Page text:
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Trauma, The Brain, and Essential Oils

December 30, 2015

 

When we begin working with clients with significant trauma histories, they generally present for therapy with a significant lack of resources.  Trauma is sometimes described as a person's resources being overwhelmed in the face of a threatening and stressful situation or experience(s).  The process of healing from trauma, necessarily needs to begin with helping our clients develop resources for coping, which will include both internal and external resources.  Certainly, there is a wide array of skills, activities, and relationships that can be resourcing to our clients.  An additional resource that I have discovered in helping traumatized clients achieve a state of calm and relaxation has been the use of essential oils.  

 

For thousands of years people have used the natural healing powers of essential oils. As far back as the Egyptian Pharaohs, people used essential oils as a method to promoting healing and maintain health. That tradition continued until more recent history when many, primarily Western medicine, decided that this “alternative” medicine was not a scientifically based treatment and therefore should be pushed to the fringes. With a resurgence of alternative medicine, holistic healing, and a push back against large pharmaceutical companies, more people are turning back to the powers of essential oils.

 

So why essential oils? What is the big deal? Aren’t they just something to make you smell “good”?  How can essential oils be helpful to traumatized clients?  While it is true that there are many inferior oils out there that one may use simply as a perfume of sorts, the therapeutic grade oils that are truly pure offer something more.  And because of the way that some essential oils interact with the brain, they may provide very therapeutic benefits to the chronically dysregulated clients working hard to recover and heal from past trauma.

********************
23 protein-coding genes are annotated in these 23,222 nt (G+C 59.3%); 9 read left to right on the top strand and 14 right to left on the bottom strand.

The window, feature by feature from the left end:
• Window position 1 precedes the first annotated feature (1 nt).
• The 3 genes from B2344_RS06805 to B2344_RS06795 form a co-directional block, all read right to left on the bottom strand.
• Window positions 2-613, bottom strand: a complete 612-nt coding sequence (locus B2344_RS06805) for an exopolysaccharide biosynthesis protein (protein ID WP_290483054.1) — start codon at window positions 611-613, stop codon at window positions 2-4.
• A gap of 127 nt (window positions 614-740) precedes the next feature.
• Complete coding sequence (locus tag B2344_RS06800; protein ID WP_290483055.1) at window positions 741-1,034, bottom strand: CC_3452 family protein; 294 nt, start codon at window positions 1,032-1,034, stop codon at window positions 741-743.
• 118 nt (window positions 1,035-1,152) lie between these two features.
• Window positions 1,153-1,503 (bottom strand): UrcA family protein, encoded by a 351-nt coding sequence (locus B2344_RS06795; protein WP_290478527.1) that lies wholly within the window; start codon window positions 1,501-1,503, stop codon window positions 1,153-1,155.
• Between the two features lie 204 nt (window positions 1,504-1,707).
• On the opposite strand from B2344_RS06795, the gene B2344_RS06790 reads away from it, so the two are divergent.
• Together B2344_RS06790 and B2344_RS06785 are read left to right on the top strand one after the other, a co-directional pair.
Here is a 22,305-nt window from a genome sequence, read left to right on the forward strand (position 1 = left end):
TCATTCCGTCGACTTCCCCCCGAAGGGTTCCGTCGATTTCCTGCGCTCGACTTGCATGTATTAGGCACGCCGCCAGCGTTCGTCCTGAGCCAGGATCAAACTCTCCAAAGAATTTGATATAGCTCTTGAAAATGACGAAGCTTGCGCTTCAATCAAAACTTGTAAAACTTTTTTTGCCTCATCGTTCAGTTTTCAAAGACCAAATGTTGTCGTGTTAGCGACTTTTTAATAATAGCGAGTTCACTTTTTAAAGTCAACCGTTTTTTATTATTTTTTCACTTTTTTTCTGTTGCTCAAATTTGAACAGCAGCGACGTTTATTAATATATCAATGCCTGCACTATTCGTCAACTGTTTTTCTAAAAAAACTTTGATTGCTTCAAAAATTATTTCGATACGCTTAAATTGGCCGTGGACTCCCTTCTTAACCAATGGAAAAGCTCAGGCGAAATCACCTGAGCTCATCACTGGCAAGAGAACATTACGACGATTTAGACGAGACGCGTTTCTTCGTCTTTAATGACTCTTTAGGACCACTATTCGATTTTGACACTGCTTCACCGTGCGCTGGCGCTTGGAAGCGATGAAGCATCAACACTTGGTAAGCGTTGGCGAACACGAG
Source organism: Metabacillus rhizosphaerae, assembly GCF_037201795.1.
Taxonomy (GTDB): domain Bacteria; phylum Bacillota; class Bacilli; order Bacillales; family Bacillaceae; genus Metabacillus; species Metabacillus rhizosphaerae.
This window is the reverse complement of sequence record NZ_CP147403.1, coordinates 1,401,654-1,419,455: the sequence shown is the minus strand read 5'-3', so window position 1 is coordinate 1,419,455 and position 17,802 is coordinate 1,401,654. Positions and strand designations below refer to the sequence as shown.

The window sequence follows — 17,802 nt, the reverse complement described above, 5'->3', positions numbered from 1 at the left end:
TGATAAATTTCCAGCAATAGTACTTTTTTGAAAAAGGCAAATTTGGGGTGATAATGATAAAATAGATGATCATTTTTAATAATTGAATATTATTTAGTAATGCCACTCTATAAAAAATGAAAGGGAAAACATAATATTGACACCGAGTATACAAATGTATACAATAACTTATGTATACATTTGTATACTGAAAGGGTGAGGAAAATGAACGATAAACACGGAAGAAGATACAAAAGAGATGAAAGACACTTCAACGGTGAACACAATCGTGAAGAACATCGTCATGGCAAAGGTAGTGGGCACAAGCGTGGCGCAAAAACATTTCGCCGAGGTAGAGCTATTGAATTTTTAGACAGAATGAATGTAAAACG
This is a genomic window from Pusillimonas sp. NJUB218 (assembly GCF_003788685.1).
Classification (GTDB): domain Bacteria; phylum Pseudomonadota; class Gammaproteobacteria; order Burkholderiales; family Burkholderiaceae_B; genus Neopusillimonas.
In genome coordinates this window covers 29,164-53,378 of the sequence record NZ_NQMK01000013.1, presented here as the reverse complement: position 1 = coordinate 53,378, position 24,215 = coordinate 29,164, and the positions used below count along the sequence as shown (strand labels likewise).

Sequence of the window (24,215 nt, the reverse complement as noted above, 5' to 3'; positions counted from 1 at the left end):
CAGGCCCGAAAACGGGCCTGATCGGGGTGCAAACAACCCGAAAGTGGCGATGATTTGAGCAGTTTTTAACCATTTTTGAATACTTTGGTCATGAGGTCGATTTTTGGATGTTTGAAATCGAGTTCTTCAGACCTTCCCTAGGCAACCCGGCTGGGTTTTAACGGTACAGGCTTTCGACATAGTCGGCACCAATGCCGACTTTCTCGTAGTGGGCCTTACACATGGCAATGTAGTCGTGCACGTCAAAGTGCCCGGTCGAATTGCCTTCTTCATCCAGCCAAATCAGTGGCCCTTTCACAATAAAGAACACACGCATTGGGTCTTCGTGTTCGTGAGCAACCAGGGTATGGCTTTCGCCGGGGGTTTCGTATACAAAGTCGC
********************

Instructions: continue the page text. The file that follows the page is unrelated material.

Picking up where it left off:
Therapeutic grade essential oils can be used in the treatment of psychiatric disorders with topical application. Because of the consistency of the oil, it is able to be absorbed into the skin and thus is able to cross the blood brain barrier. This allows the oil to then have an impact at a cellular level. Essential oils constituents such as s-limone (found in Lemon, Orange, and other citrus) have been shown to have an anti-stress response when introduced to the GABA receptors. GABA is a chemical messenger that is widely distributed in the brain. GABA’s natural function is to reduce the activity of the neurons to which it binds. Some researchers believe that one of the purposes that GABA serves is to control the fear or anxiety experienced when neurons are overexcited. GABA is the chemical in your brain that “locks” to the GABA receptor and “keeps out” the positively charged ions that cause excitability.

 

Research has shown that inhalation of the essential oil of l.angustifolia (Lavender) produces sedative effects similar to those of the pharmaceutical drug diazepam, or brand name Valium.

 

There are many anecdotal stories of the impact of essential oils being used in conjunction with psychotherapy where patients have experienced a decrease in symptoms such as nightmares, hypervigilance, physiological tension, and excitability.